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IV

So far as I am aware none of the twenty-three members of the British House of Commons who represented the Imperial Parliament at the International Parliamentary Conference in Rome believe that Fascism is needed or, if tried, would succeed in Great Britain or in any British community. Mussolini himself has declared that it is only justifiable in special circumstances. He has said that it thrives best “in the atmosphere where the need for its development is most urgent.” Most of the visiting parliamentarians knew Italy well both before and since the establishment of Fascism. There was not one of them whom I spoke to who was not enthusiastic about the improvement that had been effected in the conditions existing generally in Italy.

Soon after the return of the British parliamentary delegates to London, a letter was published in The Times signed by Sir Philip Dawson and Mr. P. J. Hannan, an Irishman born in Castlebar, who represents a division of Birmingham in the House of Commons. The letter described the transformation in the social and economic conditions of Italy during the ten years of Fascism. They both have known Italy before


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and since Fascism was established. They wrote of their visit:

“We found evidence of triumphant prosperity everywhere. The miserable mendicant who invaded town and country in pre-Fascist days has completely disappeared. Orderly cleanliness is the outstanding quality of town and country alike. The homes of the peasant population, scattered over intensely cultivated areas with their uniformity of colour and design, indicate the development of homely comfort and steadily advancing prosperity. Every patch of available land we saw was in process of cultivation or crop raising, and the industry of the rural population was apparent everywhere. New roads and old roads reconstructed will compare favourably with the finest highway of any country in Europe.… The physical and intellectual improvement of the mass of the people is phenomenal. It is part of the national policy to afford facilities for physical and educational training for the workers, which is extending its beneficial influence upon the character of the people from day to day. The organisation of youth is truly remarkable, and we witnessed at the great demonstration to celebrate the anniversary of the foundation of Rome an array of organised boyhood and early manhood which could not be presented by any other country in the world. Italy affords an amazing example of the genius of constructive statesmanship.”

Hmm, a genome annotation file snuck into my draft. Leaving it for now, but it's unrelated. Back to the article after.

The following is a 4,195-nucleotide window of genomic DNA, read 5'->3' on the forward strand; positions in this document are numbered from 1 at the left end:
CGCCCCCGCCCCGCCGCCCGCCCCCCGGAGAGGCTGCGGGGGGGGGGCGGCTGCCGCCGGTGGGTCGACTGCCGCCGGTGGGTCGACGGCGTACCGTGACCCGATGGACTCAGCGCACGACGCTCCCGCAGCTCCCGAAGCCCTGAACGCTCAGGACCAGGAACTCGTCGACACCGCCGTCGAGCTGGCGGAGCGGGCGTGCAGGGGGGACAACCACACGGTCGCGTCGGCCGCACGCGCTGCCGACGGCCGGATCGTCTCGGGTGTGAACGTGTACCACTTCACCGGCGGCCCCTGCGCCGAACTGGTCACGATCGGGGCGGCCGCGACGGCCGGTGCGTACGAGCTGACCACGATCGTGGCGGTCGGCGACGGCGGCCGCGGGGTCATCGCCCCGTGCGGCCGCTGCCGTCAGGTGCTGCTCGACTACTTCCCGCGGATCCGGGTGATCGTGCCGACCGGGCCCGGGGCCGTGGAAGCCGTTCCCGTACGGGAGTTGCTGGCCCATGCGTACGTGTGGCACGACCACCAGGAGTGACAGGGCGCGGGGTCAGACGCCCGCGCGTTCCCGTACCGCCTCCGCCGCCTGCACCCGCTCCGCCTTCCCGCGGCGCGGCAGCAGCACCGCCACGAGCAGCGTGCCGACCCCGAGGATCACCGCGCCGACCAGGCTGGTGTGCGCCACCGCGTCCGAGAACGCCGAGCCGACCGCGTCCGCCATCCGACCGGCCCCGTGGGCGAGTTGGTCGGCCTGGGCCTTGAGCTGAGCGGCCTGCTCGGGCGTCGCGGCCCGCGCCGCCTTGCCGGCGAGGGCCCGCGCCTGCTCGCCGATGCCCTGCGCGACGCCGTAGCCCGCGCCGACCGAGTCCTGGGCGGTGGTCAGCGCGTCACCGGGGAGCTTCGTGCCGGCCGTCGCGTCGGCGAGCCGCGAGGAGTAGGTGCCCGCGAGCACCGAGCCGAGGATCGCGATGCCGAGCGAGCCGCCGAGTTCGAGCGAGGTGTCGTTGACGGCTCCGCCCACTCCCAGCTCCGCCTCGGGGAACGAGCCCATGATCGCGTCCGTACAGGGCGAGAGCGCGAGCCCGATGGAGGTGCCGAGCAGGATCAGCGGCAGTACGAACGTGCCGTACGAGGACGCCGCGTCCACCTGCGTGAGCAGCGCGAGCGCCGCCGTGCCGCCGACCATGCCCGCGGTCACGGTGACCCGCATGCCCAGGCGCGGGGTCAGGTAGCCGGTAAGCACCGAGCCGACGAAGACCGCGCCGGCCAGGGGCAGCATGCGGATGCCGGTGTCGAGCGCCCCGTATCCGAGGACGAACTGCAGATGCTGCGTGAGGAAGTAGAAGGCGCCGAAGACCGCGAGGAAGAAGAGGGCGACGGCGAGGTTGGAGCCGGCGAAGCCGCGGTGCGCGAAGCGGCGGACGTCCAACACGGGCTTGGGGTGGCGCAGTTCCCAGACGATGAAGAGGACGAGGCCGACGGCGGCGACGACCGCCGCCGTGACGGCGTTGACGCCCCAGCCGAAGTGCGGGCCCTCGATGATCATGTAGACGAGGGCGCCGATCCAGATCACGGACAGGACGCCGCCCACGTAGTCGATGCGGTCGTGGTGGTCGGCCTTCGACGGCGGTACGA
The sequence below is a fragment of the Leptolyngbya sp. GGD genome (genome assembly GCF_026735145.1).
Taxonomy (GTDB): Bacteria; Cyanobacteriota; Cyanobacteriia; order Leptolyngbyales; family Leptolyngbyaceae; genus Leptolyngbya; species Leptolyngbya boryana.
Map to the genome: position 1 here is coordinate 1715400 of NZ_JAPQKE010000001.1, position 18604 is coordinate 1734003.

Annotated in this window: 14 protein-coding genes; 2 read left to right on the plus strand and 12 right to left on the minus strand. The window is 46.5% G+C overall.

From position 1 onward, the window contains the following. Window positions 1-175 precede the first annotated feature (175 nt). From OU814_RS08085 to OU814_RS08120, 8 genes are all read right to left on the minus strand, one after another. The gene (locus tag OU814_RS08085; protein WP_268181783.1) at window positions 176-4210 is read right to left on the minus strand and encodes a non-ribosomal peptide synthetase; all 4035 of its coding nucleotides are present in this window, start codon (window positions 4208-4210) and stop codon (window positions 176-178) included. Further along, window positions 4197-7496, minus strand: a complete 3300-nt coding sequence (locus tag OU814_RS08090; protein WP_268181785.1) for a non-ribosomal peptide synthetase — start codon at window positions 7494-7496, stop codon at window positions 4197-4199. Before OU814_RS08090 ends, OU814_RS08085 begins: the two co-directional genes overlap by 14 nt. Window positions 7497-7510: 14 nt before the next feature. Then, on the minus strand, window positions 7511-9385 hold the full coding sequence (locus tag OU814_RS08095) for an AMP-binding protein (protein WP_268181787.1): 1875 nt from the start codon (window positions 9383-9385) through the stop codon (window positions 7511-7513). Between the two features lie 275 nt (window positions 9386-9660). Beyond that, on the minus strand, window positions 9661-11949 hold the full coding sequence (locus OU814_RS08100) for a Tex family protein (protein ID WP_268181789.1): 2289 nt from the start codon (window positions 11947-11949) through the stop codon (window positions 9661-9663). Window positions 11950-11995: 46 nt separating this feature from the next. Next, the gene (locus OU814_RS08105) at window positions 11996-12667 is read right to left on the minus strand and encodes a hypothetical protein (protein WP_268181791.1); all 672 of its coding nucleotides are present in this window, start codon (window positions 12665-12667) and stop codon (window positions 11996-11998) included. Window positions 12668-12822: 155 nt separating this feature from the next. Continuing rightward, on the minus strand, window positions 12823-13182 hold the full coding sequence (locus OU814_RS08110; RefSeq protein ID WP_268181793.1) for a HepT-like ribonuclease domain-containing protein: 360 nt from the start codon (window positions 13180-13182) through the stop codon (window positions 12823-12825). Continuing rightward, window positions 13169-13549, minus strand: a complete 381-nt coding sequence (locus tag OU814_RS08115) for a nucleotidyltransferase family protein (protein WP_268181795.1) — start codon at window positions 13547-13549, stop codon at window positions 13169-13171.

Many books—mostly biassed exaggerations of fact— have been written for and against Fascism in Italy.


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Professor Salvemini's “The Fascist Dictatorship in Italy” goes to as absurd an extreme in one direction as “Mostra Della Rivoluzione Fascista” does in the other. Reforms can rarely be brought about, even simple reforms in legislation, without some individuals being inconvenienced and frequently suffering hardship. During the early years of Fascism deeds were done by its supporters and its opponents that must be condemned. Excesses were undoubtedly committed and reprisals followed. Literally, thousands of Fascists in the early years of Fascism were imprisoned by the Fascist authorities for committing excesses. Following on two successive attempts on Mussolini's life in 1926, excesses occurred that resulted in the imprisonment of hundreds of Fascists, and hundreds of others were expelled from the ranks of the party. In fact, Mussolini himself took over the control of the Ministry of the Interior in order that his prestige and authority might be exercised to preserve order and enforce discipline.

Opponents of Fascism declare that Fascists destroyed liberty. The Fascists declare that they prevented the abuse of liberty, that they put an end to corruption, and that all they have done has been in the interests of the people. Prominent Fascists consider that it was the state of political affairs existing in Italy after the war that produced Fascism. No such conditions exist or have existed in Britain. Such is the opinion also of Mr. Winston Churchill, who said to the Fascists: “If I had been an Italian I am sure I should have been with you from the beginning to the end of your victorious struggle against the bestial appetites and passions of Leninism.”

In Italy Fascists thought the motto of revolutionary


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France, “Liberty, Equality, Fraternity,” was not producing satisfactory results, so they substituted “Responsibility, Hierarchy, and Discipline.” Fascism is about a dozen years in power in Italy. Some say it is a mere temporary form of government created to deal with a great national crisis. Fascists believe that it will endure and be permanent. Time alone will prove which prediction is correct.

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